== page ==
J. M. Coetzee’s novel, Elizabeth Costello, brings together two different sorts of questions about integrity in the character of Elizabeth Costello. First, as Elizabeth finds herself compelled to bear witness to the horrors of animal slaughter she renders herself isolated, misunderstood, and cruel. How can a person of integrity avoid her fate? Should she even try?
Second, as an author Elizabeth Costello is troubled by a fellow author’s re-imagining of the inner world of someone who committed horrific crimes. Her objection is not that the author has done the job badly and presented an unconvincing portrait – rather some truths should not be said, or should not be said in certain ways. Her discomfort raises questions about the integrity of the author and the limits of her duty to the truth.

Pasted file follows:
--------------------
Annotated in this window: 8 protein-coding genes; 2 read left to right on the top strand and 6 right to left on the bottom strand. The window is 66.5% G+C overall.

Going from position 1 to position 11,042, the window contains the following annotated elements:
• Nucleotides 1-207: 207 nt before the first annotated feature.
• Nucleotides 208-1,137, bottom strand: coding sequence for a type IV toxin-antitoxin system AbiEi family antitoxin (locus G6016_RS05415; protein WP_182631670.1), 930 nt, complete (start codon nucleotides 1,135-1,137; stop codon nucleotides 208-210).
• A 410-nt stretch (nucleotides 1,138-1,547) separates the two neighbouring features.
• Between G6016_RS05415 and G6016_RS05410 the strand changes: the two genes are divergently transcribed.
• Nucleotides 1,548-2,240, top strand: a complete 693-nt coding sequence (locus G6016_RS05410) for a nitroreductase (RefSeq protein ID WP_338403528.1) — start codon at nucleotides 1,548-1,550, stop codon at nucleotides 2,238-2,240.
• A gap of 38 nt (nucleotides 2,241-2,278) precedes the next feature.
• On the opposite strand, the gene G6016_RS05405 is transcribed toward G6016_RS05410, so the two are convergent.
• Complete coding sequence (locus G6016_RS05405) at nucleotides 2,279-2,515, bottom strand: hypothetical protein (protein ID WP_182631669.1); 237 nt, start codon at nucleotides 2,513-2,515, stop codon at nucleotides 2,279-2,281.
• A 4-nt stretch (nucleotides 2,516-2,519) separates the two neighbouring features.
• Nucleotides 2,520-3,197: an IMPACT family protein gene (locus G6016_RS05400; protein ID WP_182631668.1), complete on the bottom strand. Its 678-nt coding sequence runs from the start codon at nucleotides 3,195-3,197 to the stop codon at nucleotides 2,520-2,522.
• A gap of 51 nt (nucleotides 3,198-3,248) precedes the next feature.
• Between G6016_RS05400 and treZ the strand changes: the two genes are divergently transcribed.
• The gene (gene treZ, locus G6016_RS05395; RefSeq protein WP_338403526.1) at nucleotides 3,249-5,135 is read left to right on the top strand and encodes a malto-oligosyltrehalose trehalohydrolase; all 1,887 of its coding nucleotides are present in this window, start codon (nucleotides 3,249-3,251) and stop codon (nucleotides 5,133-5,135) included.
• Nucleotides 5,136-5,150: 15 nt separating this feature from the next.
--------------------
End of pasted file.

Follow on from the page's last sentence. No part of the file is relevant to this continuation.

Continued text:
- J. M. Coetzee. Elizabeth Costello